NASCAR’s Confederate flag controversy: Unfortunately, just getting started
And this was all before we found out that a noose had been found in the garage stall of Bubba Wallace’s garage.
Does anybody out there still want to preach the nonsense about how this is all heritage, not hate?
“Nothing is more important, and we will not be deterred by the reprehensible actions of those who seek to spread hate,” Wallace, NASCAR’s only African-American driver, wrote on Twitter.
“As my mother told me today, “They are just trying to scare you.” This will not break me, I will not give in, nor will I back down. I will continue to proudly stand for what I believe in.”
NASCAR had announced a ban on the display of Confederate flags back on June 10, saying the flag “runs contrary to our commitment to providing a welcoming and inclusive environment for all fans, our competitors and our industry.”
The move came against the backdrop of weeks of ongoing nationwide protests following the murder of an African-American man, George Floyd, by a white police officer in Minneapolis on Memorial Day.
The display of Confederate flags by fans at tracks has been a hot-button issue in recent years as NASCAR has tried to build its brand outside its traditional southern base.
Wallace had pushed the ban, saying “(n)o one should feel uncomfortable when they come to a NASCAR race. So, it starts with Confederate flags. Get them out of here. They have no place for them.”
But he also acknowledged that there were “going to be a lot of angry people,” and there certainly were, on social media, anyway.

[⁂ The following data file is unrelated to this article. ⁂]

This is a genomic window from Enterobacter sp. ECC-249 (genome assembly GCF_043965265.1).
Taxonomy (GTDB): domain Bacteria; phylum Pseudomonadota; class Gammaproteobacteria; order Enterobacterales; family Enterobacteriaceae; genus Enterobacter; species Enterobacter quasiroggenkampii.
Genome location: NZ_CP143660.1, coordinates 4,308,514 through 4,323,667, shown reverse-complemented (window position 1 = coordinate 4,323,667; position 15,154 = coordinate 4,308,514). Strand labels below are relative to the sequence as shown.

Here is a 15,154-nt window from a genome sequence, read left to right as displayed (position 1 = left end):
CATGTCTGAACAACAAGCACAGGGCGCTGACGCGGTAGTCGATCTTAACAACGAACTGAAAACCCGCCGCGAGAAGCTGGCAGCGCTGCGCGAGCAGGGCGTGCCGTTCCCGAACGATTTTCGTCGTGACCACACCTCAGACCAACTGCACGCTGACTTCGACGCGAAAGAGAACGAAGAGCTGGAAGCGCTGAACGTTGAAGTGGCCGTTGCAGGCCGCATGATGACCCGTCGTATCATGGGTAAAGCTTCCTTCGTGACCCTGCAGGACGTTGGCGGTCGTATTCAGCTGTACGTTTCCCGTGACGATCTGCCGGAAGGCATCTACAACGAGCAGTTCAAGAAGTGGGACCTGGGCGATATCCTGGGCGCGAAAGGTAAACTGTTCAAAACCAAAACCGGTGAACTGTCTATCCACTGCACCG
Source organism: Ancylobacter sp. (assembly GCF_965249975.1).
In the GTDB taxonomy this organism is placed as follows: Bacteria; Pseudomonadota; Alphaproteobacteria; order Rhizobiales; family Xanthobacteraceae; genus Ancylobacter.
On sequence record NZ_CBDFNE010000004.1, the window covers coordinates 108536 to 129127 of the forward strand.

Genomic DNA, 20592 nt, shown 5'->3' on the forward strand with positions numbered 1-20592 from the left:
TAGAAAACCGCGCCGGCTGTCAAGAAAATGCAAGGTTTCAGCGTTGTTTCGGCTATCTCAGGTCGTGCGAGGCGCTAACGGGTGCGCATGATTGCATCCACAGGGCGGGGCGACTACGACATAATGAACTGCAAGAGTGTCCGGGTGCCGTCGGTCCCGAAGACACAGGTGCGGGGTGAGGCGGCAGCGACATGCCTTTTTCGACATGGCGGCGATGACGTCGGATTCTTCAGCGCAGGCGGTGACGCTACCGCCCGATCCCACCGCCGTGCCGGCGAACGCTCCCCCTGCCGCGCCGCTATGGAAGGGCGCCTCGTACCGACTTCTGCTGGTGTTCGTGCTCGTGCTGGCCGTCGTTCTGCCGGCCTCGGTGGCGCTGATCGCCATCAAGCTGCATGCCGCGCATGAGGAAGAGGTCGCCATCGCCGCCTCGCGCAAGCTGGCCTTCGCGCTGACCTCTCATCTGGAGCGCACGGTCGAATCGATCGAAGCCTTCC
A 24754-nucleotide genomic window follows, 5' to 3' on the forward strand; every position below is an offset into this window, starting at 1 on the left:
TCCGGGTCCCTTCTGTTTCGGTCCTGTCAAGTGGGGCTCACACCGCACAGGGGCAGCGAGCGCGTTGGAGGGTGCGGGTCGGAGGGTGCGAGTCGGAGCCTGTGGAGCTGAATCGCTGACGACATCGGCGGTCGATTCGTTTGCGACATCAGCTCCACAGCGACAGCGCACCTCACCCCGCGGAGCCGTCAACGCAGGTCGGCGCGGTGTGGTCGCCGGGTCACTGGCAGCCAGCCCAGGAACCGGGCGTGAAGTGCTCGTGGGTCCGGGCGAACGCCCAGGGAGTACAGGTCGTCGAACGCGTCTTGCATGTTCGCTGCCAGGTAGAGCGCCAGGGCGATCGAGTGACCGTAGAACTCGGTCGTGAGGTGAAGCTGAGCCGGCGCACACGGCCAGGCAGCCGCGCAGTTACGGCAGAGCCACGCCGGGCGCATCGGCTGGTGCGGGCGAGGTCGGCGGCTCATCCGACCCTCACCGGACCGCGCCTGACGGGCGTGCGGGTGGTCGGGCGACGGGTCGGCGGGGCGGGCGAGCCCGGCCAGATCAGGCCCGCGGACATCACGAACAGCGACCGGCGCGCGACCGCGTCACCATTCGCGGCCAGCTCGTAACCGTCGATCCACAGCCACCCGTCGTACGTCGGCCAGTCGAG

With public health restrictions keeping fans away from the track the past few weeks, whatever there was in the form of tensions had to stay virtual.
But the race at Talladega, which ended up being postponed to today because of rain, was to be the first with a fan presence, with NASCAR permitting 5,000 fans to attend.
Obviously, the first time out, even with that relative trickle of fans, did not go well, and from here, it will be interesting to see how the racing series, and its drivers, respond.
The noose gets the headlines as the most blatant form of intimidation, but don’t overlook the stubborn displays of the flag around the periphery and airspace at the track.
The flag endures as a symbol for white southerners because it harkens back to a social order that was obviously advantageous, both pre-Civil War, then after with Jim Crow, to wherever we are today, with the racial codes taken off the books, but the effect still being similar to what it was 60 years ago.
The world is changing, NASCAR is changing, and the people frightened by the changes are trying to protect their turf.
That’s what the Confederate flag has been about all these years anyway.
It’s folks wanting things to go back to where they were.
It’s going to get worse before it gets better, but you knew that already.
Story by Chris Graham